One of my mom’s friends came up to me after the funeral and told me she’d been disappointed to not have heard me speak. I eulogized my grandmother and she thought I’d do the same for Mami. But I didn’t. I let her childhood friend go on and on and on about her. Because it made me happy to have gotten a little bit more of the story we did not know. The part of Mami that she didn’t speak much about.
But since then, I keep thinking that perhaps I should have. I found a copy of my grandmother’s eulogy recently and it struck a chord. The title of it was: I will not mourn her. I couldn’t say the same thing about Mami though.
If I’d written a eulogy 2 years ago I would have included the bible passages that the church would not let us read because they felt they knew a little more about death than we did. You see, I wanted to read 1 Corinthians 13. Because it defined my mother. But apparently, that verse is only appropriate for weddings because it’s about love.
I remember reading it to her in the middle of the night as we stood around waiting for that final breath. Remember my dad attempting to read from the bible but being unable to form the words as his beloved laid there, eyes closed with life seeping away with each breath. It was as if his breath was taken away as well. So, I took it from him and let him leave the room as he cried.
And I read the words that described her so that she would hear them and would take them with her to where she was going.
If I speak in the tongues of men or of angels, but do not have love, I am only a resounding gong or a clanging cymbal. 2 If I have the gift of prophecy and can fathom all mysteries and all knowledge, and if I have a faith that can move mountains, but do not have love, I am nothing. 3 If I give all I possess to the poor and give over my body to hardship that I may boast, but do not have love, I gain nothing.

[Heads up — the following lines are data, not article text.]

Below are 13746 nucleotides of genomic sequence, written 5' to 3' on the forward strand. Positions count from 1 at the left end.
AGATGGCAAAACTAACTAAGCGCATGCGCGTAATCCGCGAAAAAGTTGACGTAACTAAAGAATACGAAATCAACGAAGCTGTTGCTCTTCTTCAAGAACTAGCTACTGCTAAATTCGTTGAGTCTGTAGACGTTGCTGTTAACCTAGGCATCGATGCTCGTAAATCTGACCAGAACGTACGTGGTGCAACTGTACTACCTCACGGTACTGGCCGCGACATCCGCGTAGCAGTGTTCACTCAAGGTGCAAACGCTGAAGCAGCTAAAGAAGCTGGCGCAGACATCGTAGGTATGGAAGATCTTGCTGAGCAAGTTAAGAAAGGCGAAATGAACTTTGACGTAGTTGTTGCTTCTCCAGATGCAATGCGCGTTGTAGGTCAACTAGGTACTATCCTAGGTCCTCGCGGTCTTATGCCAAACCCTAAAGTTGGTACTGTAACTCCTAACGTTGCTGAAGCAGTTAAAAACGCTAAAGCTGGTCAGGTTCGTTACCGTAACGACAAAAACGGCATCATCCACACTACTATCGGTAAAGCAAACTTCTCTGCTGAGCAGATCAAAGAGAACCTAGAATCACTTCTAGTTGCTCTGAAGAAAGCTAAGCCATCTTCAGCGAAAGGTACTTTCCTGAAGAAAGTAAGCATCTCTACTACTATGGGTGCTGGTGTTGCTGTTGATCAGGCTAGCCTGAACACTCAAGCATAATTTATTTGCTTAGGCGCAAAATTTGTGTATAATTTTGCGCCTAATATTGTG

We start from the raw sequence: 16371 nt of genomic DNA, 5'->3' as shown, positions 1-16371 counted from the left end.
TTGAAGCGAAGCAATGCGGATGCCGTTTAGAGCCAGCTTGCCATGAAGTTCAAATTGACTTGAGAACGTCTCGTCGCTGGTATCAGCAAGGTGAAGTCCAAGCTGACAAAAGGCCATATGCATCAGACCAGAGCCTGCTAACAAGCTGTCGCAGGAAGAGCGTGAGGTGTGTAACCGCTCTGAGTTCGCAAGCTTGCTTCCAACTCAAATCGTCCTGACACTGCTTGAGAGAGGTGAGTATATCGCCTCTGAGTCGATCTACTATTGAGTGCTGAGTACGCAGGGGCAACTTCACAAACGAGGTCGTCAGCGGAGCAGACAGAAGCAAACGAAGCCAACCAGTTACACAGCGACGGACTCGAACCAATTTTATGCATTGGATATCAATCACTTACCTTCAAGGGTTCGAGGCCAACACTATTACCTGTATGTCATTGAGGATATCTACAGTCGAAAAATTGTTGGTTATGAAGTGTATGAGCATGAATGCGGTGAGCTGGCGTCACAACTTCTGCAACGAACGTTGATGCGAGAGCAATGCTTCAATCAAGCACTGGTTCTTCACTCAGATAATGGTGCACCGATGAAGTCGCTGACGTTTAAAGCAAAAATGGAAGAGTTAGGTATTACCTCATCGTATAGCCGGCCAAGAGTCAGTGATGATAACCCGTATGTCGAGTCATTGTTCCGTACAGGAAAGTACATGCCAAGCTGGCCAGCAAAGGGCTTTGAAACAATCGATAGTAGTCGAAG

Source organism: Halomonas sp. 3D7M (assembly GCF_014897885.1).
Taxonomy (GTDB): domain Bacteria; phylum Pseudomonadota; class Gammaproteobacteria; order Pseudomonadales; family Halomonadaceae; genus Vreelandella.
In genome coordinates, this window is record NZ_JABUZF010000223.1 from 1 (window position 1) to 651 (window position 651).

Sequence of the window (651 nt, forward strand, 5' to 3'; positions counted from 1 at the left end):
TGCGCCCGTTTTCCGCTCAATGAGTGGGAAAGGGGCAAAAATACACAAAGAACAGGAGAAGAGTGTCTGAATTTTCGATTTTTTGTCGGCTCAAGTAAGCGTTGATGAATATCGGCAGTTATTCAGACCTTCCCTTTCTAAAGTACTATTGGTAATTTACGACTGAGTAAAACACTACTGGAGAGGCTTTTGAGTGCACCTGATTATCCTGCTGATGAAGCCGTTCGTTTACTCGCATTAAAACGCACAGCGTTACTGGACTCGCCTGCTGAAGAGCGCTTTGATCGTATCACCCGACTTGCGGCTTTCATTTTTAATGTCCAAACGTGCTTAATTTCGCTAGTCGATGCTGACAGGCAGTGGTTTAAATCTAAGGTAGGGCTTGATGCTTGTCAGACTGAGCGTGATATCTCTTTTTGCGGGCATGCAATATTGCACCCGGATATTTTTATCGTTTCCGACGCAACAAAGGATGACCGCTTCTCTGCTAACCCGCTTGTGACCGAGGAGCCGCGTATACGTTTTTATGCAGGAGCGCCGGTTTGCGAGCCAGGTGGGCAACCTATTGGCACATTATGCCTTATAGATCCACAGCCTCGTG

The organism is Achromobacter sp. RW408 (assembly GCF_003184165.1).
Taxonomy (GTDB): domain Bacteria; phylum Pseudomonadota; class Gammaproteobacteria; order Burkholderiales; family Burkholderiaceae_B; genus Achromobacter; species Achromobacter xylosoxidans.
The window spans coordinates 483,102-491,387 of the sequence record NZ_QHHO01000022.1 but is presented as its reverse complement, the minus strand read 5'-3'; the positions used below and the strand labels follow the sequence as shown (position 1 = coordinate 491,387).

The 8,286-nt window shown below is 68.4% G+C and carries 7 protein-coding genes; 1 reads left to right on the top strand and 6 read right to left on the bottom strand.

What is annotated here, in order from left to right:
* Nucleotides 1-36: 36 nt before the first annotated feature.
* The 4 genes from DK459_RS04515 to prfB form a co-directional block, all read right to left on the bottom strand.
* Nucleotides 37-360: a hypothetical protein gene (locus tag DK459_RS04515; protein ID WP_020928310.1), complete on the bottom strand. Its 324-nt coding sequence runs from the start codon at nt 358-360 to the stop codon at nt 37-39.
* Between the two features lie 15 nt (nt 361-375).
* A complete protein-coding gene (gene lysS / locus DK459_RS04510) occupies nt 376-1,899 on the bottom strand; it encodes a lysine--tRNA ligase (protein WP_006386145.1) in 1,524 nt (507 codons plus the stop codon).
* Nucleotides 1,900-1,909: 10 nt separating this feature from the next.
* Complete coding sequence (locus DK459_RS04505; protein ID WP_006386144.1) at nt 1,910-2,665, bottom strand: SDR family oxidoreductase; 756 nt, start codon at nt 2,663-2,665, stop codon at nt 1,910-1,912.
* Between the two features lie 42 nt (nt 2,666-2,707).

4 Love is patient, love is kind. It does not envy, it does not boast, it is not proud. 5 It does not dishonor others, it is not self-seeking, it is not easily angered, it keeps no record of wrongs. 6 Love does not delight in evil but rejoices with the truth. 7 It always protects, always trusts, always hopes, always perseveres.
8 Love never fails. But where there are prophecies, they will cease; where there are tongues, they will be stilled; where there is knowledge, it will pass away. 9 For we know in part and we prophesy in part, 10 but when completeness comes, what is in part disappears. 11 When I was a child, I talked like a child, I thought like a child, I reasoned like a child. When I became a man, I put the ways of childhood behind me. 12 For now we see only a reflection as in a mirror; then we shall see face to face. Now I know in part; then I shall know fully, even as I am fully known.
13 And now these three remain: faith, hope and love. But the greatest of these is love.
Faith, hope and love. Some days I wish I could go back to that last day. When I sat at her desk while she watched from her bed. I wish I’d crawled into bed with her. Held her. Told her I loved her and how much I would miss her. But I didn’t. We spoke every once in a while. I took care of whatever needs she had. Asked her if she wanted food, water. Made sure she was comfortable. I tried to make her feel like this was just another day. That I did not mind caring for her every need. Because I didn’t.